Is Mark Zuckerberg the new Bill Gates?
In the 90s Bill Gates held a strong handle on the tech industry. Microsoft became known as the company that would win at any cost under Gates’ leadership. When Microsoft couldn’t buy a competing app or web browser, it would simply create its own to crush its rival, and would sell it to its huge existing customer base.
Could history be repeating itself in the form of Mark Zuckerberg and Facebook? Snap’s recent $3 billion IPO could be seen as a response to its ongoing strive for dominance within the social networking sphere, and the subsequent growing pressure it is facing from its competitors Facebook and Instagram.
Facebook launched Instagram Stories back in August 2016, replicating Snapchat’s feature of the same name. Meanwhile Snapchat reported a dip in user growth in the second half of 2016, which many argue may be due to Instagram’s adoption of the ‘story’ function.
Similarly Facebook started testing Snapchat-style stories in its main app in January. This could result in yet another dip in users for Snapchat.
Gates probably would have adopted a similar tactic in capitalising on the “Stories” feature during the Microsoft era. Moreover it is well known that Zuckerberg has long suffered from Snapchat envy. Facebook attempted to purchase the startup app in 2013 for $3 billion in cash. Unsuccessful, Facebook released rival app ‘Poke’ the following month.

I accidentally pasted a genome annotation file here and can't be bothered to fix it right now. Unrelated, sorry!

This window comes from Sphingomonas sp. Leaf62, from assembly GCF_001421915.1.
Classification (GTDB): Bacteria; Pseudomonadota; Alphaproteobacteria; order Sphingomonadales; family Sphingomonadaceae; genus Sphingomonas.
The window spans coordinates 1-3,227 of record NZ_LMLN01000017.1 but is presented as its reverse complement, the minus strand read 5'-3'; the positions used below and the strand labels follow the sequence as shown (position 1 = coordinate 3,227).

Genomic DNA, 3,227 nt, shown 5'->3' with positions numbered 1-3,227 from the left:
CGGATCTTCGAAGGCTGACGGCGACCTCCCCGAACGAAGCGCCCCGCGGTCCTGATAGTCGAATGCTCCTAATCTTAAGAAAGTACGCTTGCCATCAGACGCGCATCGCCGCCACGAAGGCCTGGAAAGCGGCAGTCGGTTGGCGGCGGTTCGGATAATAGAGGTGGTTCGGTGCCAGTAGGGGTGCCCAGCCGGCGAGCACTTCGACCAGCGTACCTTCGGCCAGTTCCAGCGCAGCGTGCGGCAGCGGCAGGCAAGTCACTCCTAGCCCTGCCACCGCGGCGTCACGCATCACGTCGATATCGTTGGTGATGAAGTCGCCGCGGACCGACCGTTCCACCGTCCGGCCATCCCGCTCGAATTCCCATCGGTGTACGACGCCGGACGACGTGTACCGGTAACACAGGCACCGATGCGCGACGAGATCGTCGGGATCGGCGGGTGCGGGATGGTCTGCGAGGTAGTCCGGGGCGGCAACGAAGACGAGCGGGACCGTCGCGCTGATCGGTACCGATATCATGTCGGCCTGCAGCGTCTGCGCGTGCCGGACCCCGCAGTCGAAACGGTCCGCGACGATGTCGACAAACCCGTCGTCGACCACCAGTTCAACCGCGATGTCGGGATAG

Though Poke didn’t take off, nor did its successor ‘Slingshot’ in 2014, Facebook’s message was clear; anything you can do, we can do…better. However, Snap saw a brief explosion in revenue growth, rising 590% from 2015 to 2016, following it’s IPO filing.
Gates’ coined what is known as the “platform advantage” with Microsoft, and it appears Facebook is following suit. Facebook’s ‘messenger’ thrived as a standalone app due to its ties to the social network’s vast user base. Likewise, Instagram has succeeded where other photo-sharing services have failed because of its integration with Facebook, thereby resulting in 600 million active users for the app.
Thus its next step, the replication of Snapchat stories for Instagram, seemed like a natural progression for the social platform. By implementing its competitor’s key feature and bringing it to its existing massive network of users, Facebook once again reasserted its top position among social networking apps. The company even went a step further with its adoption of Facebook Stories, now accessible to its 1.23 billion daily active users.
And so tech startups and tech companies should be wary of Facebook’s aggressive growth tactics, as with Gates, Zuckerberg has monopolised the social app space and there’s no escaping it.